I love it when kids are in to their learning.  You can tell because they say, “Oh this is so much fun Mrs. Tripp!  We love this Mrs. Tripp.”  I had a boy who wrote an essay about the ridiculousness of reading.  He liked to be outside running and playing and thought the purpose of reading was for naught.  He didn’t think he was going to need reading.  However, he got hooked on a reading series he just couldn’t put down.  I asked him, “Oh do you remember when you wrote that essay about not wanting to read during silent reading time?”  He said, “Oh I know.  I can’t believe it!”  He got it.  He now loved reading books.  Life doesn’t get better than that – when the light bulb goes on in a student.  He really got what I was trying to explain – why he was learning to read.  I love it when learning becomes fun.

I had a child last year and he was always late.  He learned that if he didn’t get to school on time, he would not get to do some of the fun activities I had planned.  So he decided to do whatever he could do to get to school on time.  He didn’t want to miss what we were doing.  I love to see the positive changes in the children.  A child will come up and give me a hug – out of nowhere — and I know they are feeling good about being in the classroom and learning.

I have a little system and am known as the Post-it-Note queen.  I have the children bring in Post-it-Notes at the beginning of the year.  We use them for writing revisions or noting  if they have questions, comments, or need to do a little sketch.  If a student has something on their mind and I’m in the middle of something with students, they can write their idea on a Post-it-Note and stick it on my desk.  At some point, I’m going to go to my desk and get something from it.  Then I’ll notice that Post-it-Note.  They can fold it up so it can be very private.  The comment could be, “I had trouble with something out at recess,” “so and so is picking on me,” or “I’m feeling really sleepy today because of something that happened last night.”  One of my favorites was from a little girl who was not confident about math.  She wrote, “I need more practice.  Could you help me?”  After a lesson I can take that student out in the hall and work with her individually.  It makes all the difference in the world and gives them an opportunity to share what they are happy or concerned about.  It alerts me to the fact that I need to talk one to one with them to take the pressure off them.

4.  What was your worst day as an elementary education teacher?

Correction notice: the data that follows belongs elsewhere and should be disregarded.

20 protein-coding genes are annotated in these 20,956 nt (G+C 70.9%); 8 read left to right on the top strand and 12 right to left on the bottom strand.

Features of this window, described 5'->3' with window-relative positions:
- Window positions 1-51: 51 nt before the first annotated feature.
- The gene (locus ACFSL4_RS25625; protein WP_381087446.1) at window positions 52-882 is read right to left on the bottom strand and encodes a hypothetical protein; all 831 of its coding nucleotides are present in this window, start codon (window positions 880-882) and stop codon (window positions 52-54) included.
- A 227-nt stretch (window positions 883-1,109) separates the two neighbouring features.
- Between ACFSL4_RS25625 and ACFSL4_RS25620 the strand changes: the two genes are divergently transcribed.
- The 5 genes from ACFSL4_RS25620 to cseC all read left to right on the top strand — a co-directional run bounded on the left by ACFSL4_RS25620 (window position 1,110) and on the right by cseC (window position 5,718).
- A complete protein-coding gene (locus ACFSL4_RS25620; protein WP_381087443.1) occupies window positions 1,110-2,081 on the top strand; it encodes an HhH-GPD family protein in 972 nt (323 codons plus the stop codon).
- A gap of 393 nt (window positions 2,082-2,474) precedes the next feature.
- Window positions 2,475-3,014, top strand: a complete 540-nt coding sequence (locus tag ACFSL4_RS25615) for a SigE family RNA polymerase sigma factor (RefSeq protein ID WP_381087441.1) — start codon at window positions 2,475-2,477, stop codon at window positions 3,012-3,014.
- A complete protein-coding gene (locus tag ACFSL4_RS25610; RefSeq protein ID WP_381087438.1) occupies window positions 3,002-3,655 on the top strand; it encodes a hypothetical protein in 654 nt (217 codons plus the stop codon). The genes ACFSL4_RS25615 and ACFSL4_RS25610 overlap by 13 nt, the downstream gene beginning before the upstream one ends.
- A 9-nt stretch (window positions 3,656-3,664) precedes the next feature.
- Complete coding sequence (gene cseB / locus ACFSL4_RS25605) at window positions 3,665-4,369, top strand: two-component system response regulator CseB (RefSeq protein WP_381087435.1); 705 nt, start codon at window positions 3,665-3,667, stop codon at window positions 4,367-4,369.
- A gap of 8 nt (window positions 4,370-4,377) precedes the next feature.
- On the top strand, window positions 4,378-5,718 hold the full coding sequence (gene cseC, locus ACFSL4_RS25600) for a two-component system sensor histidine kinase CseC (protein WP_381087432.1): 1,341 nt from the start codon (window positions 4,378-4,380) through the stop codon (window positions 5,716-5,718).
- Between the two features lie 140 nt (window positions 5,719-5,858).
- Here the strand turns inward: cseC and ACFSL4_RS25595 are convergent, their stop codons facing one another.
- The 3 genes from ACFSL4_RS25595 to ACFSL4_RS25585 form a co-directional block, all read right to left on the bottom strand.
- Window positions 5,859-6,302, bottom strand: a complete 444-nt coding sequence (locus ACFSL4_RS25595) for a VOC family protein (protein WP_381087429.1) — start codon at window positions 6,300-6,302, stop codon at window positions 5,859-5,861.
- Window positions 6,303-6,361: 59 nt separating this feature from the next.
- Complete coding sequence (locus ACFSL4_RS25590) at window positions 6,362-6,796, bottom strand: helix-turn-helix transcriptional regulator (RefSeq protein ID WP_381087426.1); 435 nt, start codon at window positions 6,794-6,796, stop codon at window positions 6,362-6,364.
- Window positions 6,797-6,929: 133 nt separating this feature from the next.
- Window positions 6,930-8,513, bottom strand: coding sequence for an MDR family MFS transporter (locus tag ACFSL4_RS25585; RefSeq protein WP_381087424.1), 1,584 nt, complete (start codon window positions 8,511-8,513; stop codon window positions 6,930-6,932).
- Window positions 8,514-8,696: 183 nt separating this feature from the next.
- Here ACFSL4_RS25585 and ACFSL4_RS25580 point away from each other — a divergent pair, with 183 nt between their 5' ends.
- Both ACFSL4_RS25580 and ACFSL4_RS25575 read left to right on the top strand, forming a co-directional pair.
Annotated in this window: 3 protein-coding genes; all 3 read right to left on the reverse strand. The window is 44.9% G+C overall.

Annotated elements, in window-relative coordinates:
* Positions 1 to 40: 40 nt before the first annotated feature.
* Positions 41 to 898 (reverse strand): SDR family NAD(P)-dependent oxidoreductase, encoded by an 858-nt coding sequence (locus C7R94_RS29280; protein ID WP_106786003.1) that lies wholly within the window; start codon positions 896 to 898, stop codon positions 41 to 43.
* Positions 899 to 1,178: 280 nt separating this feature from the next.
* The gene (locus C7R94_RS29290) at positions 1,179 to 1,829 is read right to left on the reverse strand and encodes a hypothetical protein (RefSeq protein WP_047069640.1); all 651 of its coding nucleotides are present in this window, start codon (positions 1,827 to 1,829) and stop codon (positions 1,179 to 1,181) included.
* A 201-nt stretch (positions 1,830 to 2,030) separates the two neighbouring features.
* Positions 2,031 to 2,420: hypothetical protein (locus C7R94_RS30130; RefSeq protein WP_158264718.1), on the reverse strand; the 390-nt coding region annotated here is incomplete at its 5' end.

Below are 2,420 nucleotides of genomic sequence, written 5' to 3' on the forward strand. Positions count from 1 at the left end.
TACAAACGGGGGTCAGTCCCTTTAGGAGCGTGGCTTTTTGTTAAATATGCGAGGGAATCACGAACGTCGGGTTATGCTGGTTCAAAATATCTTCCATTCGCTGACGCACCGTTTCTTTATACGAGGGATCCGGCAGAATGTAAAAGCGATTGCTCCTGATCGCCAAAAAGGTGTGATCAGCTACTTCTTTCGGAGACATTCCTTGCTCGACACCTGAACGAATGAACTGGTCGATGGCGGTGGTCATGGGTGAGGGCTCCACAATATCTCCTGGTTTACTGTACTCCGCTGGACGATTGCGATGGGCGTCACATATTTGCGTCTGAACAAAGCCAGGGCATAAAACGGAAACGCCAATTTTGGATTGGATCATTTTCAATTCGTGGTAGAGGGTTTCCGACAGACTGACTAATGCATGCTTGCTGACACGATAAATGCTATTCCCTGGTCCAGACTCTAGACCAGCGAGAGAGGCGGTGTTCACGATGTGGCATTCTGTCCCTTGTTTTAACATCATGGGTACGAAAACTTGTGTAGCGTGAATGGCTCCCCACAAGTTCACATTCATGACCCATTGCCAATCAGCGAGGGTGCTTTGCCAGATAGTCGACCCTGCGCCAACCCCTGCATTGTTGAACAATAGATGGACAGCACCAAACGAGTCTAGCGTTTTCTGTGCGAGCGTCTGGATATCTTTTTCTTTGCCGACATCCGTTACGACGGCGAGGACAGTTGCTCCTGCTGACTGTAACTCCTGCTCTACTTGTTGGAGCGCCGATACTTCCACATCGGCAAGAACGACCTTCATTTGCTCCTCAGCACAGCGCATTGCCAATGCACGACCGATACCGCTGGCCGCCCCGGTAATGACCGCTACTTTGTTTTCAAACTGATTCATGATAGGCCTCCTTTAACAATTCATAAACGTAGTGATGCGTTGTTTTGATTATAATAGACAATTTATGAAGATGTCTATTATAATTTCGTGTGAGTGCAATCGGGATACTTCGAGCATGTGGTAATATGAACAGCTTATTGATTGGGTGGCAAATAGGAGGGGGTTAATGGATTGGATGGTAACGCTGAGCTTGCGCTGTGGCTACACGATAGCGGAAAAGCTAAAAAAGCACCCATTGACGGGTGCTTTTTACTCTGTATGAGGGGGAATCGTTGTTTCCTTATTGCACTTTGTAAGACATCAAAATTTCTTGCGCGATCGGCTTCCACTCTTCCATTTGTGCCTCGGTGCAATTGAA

If you have had something challenging at home, it has to disappear while you are at school.  The classroom is all about those kids and so the worst day would never be about myself.   The worst day would be about something that happened with a child.  What would be difficult for me is going home at night and thinking about a child who was really sad.

I also feel bad when a child gets in trouble and does something like picking a fight at recess and getting in trouble with another teacher.  I often find there are other things going on in their lives like feeling really bad about something else, or thinking somebody has disappointed them.  That’s the kind of thing that is really hard for me.

5.  How did you survive your worst day?

I start looking for good in the classroom.  I start complimenting the children in meaningful ways and tell them something special or good that they doing.  I might bring the whole class together for a “read aloud”, and read a portion of the book.  I love their  comments such as, “Oh no she’s in trouble now!”  Then I know they are with me.  What’s fun is to bring everybody together on the same page.

If we have a really huge challenge, we’ll have a class meeting and talk it out.  But we always end it by asking, “How can we make this better?  What are some steps that we can take?”  We come up with a positive, productive plan.

Powwows work well too.  If something isn’t going well, we use the term, POW, meaning we need to POW something to get rid if it.  We discuss, “How are we going to that?”  Then we talk about the WOW.  This is what is really good about our day.  In this way we end the day and acknowledge that even if things didn’t go right, we’re going to POW out the things that aren’t working and WOW in the things that will improve the situation.  POW are the things to get rid of and WOW are the wonderful things to keep.

We also make a T-Chart.  On the left side we might write things we are doing well and on the right side put things we need to work on.  Sometimes we will do this with Post-it-Notes and just add them to the board.  I can also do this to include me and answer the question, “What can I do to be a better teacher?”